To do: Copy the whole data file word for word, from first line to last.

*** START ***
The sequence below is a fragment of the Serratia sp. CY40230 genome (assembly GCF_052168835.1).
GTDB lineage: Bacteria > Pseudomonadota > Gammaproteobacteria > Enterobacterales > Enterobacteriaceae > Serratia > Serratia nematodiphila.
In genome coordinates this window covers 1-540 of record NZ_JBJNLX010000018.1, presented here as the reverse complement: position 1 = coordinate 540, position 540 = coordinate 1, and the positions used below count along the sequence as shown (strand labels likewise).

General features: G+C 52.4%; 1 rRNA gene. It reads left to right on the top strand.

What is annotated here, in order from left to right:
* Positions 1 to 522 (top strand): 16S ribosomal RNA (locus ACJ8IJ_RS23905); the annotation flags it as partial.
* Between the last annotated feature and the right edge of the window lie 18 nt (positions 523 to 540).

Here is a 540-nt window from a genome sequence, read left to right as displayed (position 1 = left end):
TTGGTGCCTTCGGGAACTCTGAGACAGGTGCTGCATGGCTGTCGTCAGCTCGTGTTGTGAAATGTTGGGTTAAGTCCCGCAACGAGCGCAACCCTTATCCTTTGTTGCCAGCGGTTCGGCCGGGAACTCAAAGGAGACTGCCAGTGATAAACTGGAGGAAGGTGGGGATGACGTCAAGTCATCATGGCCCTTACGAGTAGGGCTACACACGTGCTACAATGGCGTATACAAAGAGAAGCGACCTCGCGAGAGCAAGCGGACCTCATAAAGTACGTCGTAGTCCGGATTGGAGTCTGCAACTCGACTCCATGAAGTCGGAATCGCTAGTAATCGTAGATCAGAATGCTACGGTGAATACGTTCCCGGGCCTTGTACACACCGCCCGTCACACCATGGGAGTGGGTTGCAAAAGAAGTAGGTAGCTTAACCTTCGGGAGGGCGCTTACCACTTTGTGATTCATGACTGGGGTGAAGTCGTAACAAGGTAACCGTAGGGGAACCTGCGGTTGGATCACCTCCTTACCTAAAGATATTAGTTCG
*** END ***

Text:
The sequence below is a fragment of the Serratia sp. CY40230 genome (assembly GCF_052168835.1).
GTDB lineage: Bacteria > Pseudomonadota > Gammaproteobacteria > Enterobacterales > Enterobacteriaceae > Serratia > Serratia nematodiphila.
In genome coordinates this window covers 1-540 of record NZ_JBJNLX010000018.1, presented here as the reverse complement: position 1 = coordinate 540, position 540 = coordinate 1, and the positions used below count along the sequence as shown (strand labels likewise).

General features: G+C 52.4%; 1 rRNA gene. It reads left to right on the top strand.

What is annotated here, in order from left to right:
* Positions 1 to 522 (top strand): 16S ribosomal RNA (locus ACJ8IJ_RS23905); the annotation flags it as partial.
* Between the last annotated feature and the right edge of the window lie 18 nt (positions 523 to 540).

Here is a 540-nt window from a genome sequence, read left to right as displayed (position 1 = left end):
TTGGTGCCTTCGGGAACTCTGAGACAGGTGCTGCATGGCTGTCGTCAGCTCGTGTTGTGAAATGTTGGGTTAAGTCCCGCAACGAGCGCAACCCTTATCCTTTGTTGCCAGCGGTTCGGCCGGGAACTCAAAGGAGACTGCCAGTGATAAACTGGAGGAAGGTGGGGATGACGTCAAGTCATCATGGCCCTTACGAGTAGGGCTACACACGTGCTACAATGGCGTATACAAAGAGAAGCGACCTCGCGAGAGCAAGCGGACCTCATAAAGTACGTCGTAGTCCGGATTGGAGTCTGCAACTCGACTCCATGAAGTCGGAATCGCTAGTAATCGTAGATCAGAATGCTACGGTGAATACGTTCCCGGGCCTTGTACACACCGCCCGTCACACCATGGGAGTGGGTTGCAAAAGAAGTAGGTAGCTTAACCTTCGGGAGGGCGCTTACCACTTTGTGATTCATGACTGGGGTGAAGTCGTAACAAGGTAACCGTAGGGGAACCTGCGGTTGGATCACCTCCTTACCTAAAGATATTAGTTCG